From the Shetland Islands to Penzance, more than 50,000 people pledged special breakfasts across the UK to shine a light on the challenges faced by millions of farmers and workers who produce the food we eat, but struggle to feed themselves and their families, as part of the national Fairtrade Fortnight 2016 campaign.
Fairtrade Fortnight called upon people to ‘wake up’ and help farmers feed their families by pledging to buy a Fairtrade product for their breakfast, like a banana, coffee or muesli and adding it to an online counter at www.fairtrade.org.uk/breakfast.
Radio 1 DJ Alice Levine and TV presenter Laura Jackson, together the Jackson & Levine Supperclub, kicked off the campaign by hosting a supperclub earlier in the day than usual. Further ‘big breakfasts’ were held in Bristol, Edinburgh, Manchester and York with local dignitaries.
Meanwhile other celebrity supporters including Allegra McEvedy, Rachel Khoo, Georgia Toffolo, Monty Don, Simon Reeves, Olly Smith, Ken Hom, River Cottage, Thomasina Miers and Anita Rani took part in the campaign.
Four Fairtrade tea, coffee, banana and cocoa producers toured the country to talk about their personal experiences of food security during the fortnight. Sodexo, Greggs, Percol, Café Direct and Divine Chocolate also invited farmers to the UK to speak to their customers and attend events.
The UK’s International Development Minister Desmond Swayne and 30 MPs also met two farmers from Kenya and Colombia at a special breakfast event in the Houses of Parliament to launch a new All Party Parliamentary Group which was supported by campaigners and schoolchildren from West Yorkshire, with refreshments provided by The Co-operative.
Michael Gidney, Chief Executive of the Fairtrade Foundation said: “A big thank you to all the thousands of people who have chosen to swap something to Fairtrade as they will help make the difference to the millions of farmers who survived a difficult year and can now plan for the future. Also thanks to all those companies like Marks & Spencer who celebrated ten years of Fairtrade tea and coffee in their cafes and in-store, the Co-operative for converting all their own label and branded sugar and Aldi for trialling their first range of Fairtrade cotton t-shirts!”
Coffee, chocolate, banana and tea, staples of many UK breakfasts, are multibillion-pound industries. Yet in the main tea producing regions, more than 30% of children are malnourished, resulting in stunted physical and mental development. Cocoa farmers in Cote d’Ivoire live on less than 40p per person per day during July and August. Smallholder coffee farmers in three Central American countries face food insecurity for 3-4 months every year.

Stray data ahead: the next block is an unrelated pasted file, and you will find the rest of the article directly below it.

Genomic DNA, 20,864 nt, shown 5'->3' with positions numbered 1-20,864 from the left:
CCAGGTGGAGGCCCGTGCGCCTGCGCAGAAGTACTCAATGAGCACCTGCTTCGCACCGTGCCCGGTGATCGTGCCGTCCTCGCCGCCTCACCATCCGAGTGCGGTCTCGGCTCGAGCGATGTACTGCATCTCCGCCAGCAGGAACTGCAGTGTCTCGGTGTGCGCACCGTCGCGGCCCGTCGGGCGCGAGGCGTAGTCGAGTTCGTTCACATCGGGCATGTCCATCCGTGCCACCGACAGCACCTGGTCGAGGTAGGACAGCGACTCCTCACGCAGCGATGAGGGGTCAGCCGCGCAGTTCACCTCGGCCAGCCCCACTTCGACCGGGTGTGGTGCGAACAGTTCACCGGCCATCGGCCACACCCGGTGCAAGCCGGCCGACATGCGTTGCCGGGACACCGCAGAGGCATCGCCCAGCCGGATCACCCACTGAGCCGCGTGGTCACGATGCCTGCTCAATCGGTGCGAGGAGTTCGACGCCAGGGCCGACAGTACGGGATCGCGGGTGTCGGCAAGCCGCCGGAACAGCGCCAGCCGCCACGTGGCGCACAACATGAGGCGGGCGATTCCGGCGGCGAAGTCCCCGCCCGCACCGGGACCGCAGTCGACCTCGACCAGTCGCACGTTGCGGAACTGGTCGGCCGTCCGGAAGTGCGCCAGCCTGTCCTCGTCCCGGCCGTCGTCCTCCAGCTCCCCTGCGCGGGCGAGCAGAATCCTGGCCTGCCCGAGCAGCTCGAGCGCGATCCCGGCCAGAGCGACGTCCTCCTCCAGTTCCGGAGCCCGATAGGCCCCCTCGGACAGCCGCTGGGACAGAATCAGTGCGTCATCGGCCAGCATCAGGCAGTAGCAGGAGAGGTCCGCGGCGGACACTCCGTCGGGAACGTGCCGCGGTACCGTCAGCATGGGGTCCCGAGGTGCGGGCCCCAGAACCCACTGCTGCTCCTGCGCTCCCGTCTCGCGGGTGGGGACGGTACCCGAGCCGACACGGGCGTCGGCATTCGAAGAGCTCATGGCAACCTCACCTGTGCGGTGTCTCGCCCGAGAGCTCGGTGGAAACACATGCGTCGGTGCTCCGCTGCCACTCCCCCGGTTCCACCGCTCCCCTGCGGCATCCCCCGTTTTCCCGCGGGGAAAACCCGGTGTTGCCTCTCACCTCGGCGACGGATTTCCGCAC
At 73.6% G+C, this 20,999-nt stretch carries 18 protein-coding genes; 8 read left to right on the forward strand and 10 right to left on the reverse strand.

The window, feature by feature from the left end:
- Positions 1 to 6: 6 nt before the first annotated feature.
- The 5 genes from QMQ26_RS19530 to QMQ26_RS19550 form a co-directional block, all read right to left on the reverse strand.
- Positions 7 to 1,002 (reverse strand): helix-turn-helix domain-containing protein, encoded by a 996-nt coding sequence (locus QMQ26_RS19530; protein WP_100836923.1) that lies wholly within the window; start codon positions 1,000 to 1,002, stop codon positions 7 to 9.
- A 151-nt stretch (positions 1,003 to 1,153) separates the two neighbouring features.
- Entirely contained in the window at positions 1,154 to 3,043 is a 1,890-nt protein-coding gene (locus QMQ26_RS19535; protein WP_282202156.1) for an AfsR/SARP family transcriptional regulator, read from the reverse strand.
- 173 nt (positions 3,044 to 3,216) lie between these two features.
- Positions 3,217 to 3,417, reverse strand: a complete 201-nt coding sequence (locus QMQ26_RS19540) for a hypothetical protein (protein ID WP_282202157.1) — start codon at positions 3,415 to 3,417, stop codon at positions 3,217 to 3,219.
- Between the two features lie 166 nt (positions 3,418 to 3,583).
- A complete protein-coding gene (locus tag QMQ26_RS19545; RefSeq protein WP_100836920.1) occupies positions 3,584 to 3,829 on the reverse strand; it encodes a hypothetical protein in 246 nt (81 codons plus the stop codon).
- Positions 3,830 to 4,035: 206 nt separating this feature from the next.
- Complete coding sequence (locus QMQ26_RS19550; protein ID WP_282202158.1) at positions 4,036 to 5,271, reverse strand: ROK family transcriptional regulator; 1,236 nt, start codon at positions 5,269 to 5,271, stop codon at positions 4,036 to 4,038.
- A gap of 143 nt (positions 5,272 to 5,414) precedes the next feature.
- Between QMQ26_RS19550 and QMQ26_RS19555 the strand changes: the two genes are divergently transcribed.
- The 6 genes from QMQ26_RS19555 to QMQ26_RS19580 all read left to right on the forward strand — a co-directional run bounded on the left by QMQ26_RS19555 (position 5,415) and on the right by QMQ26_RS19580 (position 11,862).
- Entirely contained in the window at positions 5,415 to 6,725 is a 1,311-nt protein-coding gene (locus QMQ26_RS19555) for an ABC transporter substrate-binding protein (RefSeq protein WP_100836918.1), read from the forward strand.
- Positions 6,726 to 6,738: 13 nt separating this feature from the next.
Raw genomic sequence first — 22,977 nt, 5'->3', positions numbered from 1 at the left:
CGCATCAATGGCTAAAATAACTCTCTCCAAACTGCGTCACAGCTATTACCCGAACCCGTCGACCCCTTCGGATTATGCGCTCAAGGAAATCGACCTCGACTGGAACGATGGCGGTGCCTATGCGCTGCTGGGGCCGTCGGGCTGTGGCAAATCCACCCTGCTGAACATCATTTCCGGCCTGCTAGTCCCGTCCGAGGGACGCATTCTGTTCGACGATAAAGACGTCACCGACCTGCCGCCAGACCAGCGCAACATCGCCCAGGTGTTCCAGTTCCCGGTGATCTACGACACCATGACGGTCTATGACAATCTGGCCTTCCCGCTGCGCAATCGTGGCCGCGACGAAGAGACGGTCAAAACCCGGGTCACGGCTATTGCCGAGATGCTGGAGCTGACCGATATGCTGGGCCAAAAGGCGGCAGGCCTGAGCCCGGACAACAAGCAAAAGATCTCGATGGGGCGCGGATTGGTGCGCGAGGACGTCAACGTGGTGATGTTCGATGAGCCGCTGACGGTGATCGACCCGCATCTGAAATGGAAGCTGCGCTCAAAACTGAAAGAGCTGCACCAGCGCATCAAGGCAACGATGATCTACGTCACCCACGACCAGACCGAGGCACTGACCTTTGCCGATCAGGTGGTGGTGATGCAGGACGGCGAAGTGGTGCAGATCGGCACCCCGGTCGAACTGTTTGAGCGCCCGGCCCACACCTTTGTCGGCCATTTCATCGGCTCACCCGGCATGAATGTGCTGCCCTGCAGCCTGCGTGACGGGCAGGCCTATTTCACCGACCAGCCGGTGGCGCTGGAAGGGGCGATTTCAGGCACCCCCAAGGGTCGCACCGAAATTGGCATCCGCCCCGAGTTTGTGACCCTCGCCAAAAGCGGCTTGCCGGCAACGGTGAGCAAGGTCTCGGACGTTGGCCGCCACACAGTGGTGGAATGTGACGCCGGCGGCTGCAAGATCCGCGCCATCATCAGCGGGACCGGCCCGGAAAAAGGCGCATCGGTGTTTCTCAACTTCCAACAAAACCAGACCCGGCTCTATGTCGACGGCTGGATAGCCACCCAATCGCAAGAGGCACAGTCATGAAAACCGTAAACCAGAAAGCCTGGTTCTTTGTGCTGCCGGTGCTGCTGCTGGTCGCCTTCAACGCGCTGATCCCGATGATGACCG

Fairtrade has paved the way for fairer, sustainable trading. It currently works with more than 1.5 million farmers and workers in developing nations enabling them to earn a sustainable income and the Fairtrade Premium that they can invest in vital community, business and environmental projects.
Campaigner Laura Bayliss, University of Salford Fairtrade Group said: "Farming is the backbone of the world. It’s simply wrong that so many farmers who work hard to produce what we eat go hungry themselves”.
Martha Cecilia Bolaño Bernal, banana farmer from Columbia, said: “Before Fairtrade, we used to lose money. Our life system has changed – we now have not only security but also hope. We see a better future and our land’s value has increased thanks to the infrastructure projects that have taken place.”
Throughout Fairtrade Fortnight, businesses including Sainsbury’s, Waitrose and Starbucks backed Fairtrade with special announcements from The Co-operative switching all its sugar to Fairtrade, Ben & Jerry’s launching three new ice cream flavours, Aldi announcing a new line of Fairtrade cotton T-shirts and today, TfL’s new five year partnership deal to source Fairtrade cotton for all staff uniforms.
For the latest figures, please check www.fairtrade.org.uk\breakfast.To interview Michael Gidney or a Fairtrade producer please contact the media team: email@example.com / 020 7440 7692.
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Notes to Editors
The Fairtrade Foundation is an independent certification body which licenses the use of the FAIRTRADE Mark on products which meet international Fairtrade standards. This independent consumer label appears on products to show that disadvantaged producers are getting a better deal from trade. Today, more than 1.5 million people – farmers and workers – across more than 74 developing countries benefit from the international Fairtrade system.
Fairtrade has a network of over 600 Fairtrade Towns, 1350 Fairtrade Schools and 170 Fairtrade Universities, and 7,500 Fairtrade Places of Worship.
Over 5,000 products have been licensed to carry the FAIRTRADE Mark in the UK including coffee, tea, herbal teas, chocolate, cocoa, sugar, bananas, grapes, pineapples, mangoes, avocados, apples, pears, plums, grapefruit, lemons, oranges, satsumas, clementines, mandarins, lychees, dried fruit, juices, smoothies, biscuits, cakes & snacks, honey, jams & preserves, chutney, rice, quinoa, herbs & spices, seeds, nuts, wines, ales, rum, confectionery, muesli, cereal bars, ice-cream, flowers, sports balls, sugar body scrub and cotton products including clothing, homeware, cotton wool, olive oil, gold, silver and platinum.
Awareness of the FAIRTRADE Mark continues to be high in 2014, at a level of 78%.